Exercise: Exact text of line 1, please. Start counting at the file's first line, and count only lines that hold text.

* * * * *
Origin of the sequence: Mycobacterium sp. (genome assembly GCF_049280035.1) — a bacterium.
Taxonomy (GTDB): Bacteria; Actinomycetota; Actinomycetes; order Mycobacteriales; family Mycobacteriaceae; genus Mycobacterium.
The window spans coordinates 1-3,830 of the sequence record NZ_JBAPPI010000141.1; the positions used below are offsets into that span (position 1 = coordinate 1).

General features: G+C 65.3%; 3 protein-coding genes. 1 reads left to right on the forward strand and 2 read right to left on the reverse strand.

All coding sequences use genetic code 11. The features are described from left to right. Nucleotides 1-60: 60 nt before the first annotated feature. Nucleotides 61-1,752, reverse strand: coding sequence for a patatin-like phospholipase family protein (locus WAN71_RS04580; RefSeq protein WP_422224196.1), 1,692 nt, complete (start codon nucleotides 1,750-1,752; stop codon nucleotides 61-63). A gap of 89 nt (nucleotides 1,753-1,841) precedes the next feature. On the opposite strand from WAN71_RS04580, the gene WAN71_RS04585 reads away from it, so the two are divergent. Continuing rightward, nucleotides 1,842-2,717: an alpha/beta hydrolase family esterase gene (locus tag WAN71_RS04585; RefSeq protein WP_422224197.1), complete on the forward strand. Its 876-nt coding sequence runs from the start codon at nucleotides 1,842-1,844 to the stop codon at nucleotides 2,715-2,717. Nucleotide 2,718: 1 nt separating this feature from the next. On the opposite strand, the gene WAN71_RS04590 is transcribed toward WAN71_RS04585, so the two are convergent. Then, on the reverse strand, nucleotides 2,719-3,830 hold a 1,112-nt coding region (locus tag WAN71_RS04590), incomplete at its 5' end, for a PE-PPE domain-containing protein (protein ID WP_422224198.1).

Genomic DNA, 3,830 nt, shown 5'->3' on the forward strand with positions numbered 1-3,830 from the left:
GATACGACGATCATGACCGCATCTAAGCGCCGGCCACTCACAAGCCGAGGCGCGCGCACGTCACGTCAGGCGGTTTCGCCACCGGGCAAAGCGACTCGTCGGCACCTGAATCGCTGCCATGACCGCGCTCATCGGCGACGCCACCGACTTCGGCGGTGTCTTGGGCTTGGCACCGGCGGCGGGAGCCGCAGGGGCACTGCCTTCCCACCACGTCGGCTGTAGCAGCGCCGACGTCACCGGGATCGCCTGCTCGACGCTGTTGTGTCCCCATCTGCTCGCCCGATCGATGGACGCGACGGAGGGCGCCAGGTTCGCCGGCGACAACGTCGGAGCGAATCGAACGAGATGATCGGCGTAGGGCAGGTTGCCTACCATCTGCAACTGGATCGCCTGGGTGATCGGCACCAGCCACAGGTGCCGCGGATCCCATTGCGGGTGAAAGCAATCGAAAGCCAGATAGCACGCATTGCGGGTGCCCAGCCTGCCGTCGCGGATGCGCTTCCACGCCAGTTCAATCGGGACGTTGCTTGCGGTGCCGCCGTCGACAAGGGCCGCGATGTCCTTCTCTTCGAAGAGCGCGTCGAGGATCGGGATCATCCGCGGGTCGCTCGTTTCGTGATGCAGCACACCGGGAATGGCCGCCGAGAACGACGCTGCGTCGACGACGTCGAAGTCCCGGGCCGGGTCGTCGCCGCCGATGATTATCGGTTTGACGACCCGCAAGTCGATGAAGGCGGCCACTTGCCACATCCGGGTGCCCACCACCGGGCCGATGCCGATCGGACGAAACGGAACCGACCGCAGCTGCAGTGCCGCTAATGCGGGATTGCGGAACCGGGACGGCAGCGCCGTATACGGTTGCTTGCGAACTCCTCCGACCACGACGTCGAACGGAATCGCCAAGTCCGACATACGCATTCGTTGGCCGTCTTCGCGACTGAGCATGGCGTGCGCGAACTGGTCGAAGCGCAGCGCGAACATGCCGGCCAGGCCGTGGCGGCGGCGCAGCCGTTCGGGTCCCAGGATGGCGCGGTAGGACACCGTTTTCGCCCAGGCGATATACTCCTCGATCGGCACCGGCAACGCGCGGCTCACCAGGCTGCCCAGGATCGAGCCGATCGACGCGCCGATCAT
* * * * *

Origin of the sequence: Mycobacterium sp. (genome assembly GCF_049280035.1) — a bacterium.